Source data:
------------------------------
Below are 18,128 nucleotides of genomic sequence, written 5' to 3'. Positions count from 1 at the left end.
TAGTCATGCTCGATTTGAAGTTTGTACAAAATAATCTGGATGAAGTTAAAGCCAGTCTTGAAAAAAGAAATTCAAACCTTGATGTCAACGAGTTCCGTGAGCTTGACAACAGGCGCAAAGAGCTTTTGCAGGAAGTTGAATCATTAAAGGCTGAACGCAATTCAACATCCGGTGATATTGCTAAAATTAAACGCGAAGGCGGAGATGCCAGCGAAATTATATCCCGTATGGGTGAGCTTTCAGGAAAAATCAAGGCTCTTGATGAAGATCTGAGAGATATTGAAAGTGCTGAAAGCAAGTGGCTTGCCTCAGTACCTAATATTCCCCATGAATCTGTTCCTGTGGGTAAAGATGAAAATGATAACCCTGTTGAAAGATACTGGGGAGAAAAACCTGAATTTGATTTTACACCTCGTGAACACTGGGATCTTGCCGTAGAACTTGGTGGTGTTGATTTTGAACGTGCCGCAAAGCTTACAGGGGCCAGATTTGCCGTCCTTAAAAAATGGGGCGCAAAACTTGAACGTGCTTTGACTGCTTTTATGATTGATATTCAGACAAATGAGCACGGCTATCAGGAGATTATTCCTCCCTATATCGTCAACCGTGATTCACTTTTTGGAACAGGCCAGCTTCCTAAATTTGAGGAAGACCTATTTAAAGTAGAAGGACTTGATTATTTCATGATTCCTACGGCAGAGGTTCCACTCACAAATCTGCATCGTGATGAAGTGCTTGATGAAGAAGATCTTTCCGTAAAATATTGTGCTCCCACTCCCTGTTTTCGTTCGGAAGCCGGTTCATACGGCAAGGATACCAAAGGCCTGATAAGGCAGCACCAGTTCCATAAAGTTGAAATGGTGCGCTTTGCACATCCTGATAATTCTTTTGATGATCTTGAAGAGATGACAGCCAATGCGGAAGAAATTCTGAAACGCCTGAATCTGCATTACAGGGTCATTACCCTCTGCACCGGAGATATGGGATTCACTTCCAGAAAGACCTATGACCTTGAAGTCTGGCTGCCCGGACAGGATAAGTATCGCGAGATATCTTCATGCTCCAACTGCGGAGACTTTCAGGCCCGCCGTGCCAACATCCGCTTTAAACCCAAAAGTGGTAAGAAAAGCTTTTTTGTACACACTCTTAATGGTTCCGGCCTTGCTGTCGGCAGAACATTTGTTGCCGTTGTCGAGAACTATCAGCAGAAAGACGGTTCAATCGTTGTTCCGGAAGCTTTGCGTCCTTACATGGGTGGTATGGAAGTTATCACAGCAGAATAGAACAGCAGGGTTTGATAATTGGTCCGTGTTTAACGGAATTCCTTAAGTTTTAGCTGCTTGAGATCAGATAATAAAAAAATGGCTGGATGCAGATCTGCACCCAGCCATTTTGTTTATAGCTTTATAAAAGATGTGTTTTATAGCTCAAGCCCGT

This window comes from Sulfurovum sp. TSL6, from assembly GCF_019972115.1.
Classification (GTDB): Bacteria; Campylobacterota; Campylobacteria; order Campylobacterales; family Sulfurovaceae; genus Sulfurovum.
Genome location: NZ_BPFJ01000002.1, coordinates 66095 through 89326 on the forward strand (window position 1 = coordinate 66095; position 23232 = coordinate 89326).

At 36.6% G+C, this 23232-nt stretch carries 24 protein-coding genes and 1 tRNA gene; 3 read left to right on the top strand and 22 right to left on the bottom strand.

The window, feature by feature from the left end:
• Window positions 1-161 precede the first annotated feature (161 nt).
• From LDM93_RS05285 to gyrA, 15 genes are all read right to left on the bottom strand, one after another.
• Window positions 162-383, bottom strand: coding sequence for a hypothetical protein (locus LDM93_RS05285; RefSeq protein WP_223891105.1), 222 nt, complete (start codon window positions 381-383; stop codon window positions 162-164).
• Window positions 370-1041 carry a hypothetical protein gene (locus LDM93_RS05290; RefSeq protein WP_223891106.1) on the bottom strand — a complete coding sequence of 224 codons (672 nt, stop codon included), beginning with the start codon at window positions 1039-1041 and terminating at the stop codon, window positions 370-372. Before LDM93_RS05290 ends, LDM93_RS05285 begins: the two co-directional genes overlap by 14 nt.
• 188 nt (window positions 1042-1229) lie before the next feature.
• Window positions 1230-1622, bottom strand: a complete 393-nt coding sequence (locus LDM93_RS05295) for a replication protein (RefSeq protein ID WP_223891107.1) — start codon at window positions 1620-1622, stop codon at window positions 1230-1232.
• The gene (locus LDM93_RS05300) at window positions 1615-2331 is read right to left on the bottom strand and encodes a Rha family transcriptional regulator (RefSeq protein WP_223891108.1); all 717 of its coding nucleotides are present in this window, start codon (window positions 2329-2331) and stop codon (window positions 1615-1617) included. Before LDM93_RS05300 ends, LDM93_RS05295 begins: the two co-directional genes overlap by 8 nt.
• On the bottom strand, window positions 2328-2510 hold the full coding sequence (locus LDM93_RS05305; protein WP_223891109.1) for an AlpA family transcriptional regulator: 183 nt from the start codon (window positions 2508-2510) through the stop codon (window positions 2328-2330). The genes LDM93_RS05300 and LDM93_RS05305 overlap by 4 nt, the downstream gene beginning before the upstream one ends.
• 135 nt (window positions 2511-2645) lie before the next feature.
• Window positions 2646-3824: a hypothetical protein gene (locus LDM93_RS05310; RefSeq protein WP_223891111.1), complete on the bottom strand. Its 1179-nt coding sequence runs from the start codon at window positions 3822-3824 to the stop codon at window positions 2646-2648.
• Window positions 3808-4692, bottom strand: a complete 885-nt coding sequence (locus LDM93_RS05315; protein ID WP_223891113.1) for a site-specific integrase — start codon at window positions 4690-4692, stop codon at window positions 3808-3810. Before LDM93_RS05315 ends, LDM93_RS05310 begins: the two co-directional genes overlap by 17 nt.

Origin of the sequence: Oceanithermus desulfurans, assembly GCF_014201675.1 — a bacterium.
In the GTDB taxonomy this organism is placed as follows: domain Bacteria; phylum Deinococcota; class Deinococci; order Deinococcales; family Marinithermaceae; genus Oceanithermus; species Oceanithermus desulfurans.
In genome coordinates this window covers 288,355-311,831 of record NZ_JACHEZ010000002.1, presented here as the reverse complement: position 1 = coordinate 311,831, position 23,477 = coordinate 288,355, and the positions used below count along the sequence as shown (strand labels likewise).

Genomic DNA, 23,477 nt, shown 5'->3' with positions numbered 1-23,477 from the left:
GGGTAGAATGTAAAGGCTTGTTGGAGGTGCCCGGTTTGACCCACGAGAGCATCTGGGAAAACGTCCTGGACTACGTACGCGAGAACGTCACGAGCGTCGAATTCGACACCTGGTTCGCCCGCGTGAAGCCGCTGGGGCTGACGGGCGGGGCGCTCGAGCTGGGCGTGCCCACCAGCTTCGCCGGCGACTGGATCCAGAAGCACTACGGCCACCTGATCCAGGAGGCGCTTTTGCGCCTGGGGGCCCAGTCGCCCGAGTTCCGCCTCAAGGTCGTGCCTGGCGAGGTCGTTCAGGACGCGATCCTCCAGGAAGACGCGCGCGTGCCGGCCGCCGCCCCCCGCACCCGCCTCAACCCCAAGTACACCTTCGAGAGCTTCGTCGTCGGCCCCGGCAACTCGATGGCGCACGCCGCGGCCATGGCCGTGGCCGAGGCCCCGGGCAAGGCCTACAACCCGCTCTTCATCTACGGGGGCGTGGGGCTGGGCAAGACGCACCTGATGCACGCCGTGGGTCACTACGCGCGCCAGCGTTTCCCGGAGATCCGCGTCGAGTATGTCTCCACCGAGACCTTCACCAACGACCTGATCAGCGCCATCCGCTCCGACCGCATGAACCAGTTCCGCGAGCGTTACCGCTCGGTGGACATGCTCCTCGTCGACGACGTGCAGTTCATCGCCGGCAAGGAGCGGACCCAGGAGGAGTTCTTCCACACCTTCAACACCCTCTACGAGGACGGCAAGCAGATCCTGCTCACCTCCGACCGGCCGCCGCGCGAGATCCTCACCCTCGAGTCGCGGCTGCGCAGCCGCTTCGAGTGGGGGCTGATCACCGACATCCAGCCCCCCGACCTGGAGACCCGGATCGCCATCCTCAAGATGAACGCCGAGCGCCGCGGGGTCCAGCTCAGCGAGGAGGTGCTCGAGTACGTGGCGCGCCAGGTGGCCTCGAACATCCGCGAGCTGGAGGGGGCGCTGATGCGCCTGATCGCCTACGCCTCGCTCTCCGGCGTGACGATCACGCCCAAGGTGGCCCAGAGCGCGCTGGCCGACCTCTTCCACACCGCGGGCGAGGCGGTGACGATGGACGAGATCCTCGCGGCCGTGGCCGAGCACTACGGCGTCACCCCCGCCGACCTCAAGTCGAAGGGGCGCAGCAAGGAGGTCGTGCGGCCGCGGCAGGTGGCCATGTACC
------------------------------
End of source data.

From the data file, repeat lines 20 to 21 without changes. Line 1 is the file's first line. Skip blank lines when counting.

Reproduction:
In the GTDB taxonomy this organism is placed as follows: domain Bacteria; phylum Deinococcota; class Deinococci; order Deinococcales; family Marinithermaceae; genus Oceanithermus; species Oceanithermus desulfurans.
In genome coordinates this window covers 288,355-311,831 of record NZ_JACHEZ010000002.1, presented here as the reverse complement: position 1 = coordinate 311,831, position 23,477 = coordinate 288,355, and the positions used below count along the sequence as shown (strand labels likewise).